Our caseworkers also face challenges just accessing the state system. The system is often down for maintenance or emergency fixes and remote access is also limited. As a work-around, caseworkers temporarily store documents locally, with an intent to upload them to the state system “when they have time,” (but they never have the time). Sometimes case workers are juggling dozens of cases and moving from crises to crises. It’s no wonder personnel turnover rates of over 40% aren't uncommon. Staff prioritize services over paperwork and most caseworkers are willing to save their documents to a local drive, yet very few are uploaded into the state system. It simply isn’t worth their effort.
Every couple of years, state system case files are audited for compliance. People are chastised, and performance improvement plans are written, but nothing ever changes.
In summary, caseworkers are being asked to upload case documents in a timely fashion, but job and system constraints prevent this.
The federal child welfare system in the U.S. was initially designed in 1997, back in the days of COBOL and green screens. Efforts are being made to modernize these systems, but this will likely take many years.
Some people have tried to just hire more caseworkers. But studies have shown that increased staffing doesn’t necessarily lead to lower staff turnover or increased job satisfaction. Hiring more workers can relieve constraints temporarily, but it doesn’t address the underlying causes of staff turnover. If we don’t take steps to improve job satisfaction, staff turnover will quickly return.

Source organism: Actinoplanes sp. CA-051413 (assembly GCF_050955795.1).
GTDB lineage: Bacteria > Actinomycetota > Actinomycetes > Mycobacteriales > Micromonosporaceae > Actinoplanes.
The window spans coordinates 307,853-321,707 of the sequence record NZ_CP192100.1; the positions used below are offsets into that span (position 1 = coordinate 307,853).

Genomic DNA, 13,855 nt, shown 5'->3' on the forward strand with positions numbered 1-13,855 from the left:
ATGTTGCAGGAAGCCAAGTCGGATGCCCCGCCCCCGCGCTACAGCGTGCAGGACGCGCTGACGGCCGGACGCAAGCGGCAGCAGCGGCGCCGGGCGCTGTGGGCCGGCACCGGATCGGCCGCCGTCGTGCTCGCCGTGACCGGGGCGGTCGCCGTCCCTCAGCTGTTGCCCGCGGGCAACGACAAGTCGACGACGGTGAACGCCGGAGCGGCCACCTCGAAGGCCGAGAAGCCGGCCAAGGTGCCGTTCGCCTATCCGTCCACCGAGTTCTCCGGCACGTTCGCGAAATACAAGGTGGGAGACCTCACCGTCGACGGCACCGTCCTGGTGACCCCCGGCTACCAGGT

Generally, users don't prefer using the state system to process case files. Many of the workers were fresh college grads and had never seen a “green screen” before. Several caseworkers told me these antiquated systems were making them rethink their vocation (“I came to help children, not become a clerical worker!”). These caseworkers’ biggest complaint was having to store the documents in two places. Storing the documents on their local shared drive was easy enough. But then they had to post these same documents to the antiquated state system.
We decided to use UiPath to automate the process of copying documents from the SharePoint repository and posting them to the state system. We broke this down into three basic steps: grab documents from the local SharePoint repository, determine how documents needed to be posted on the state system, then mimic the user interaction needed to post the file into the state system.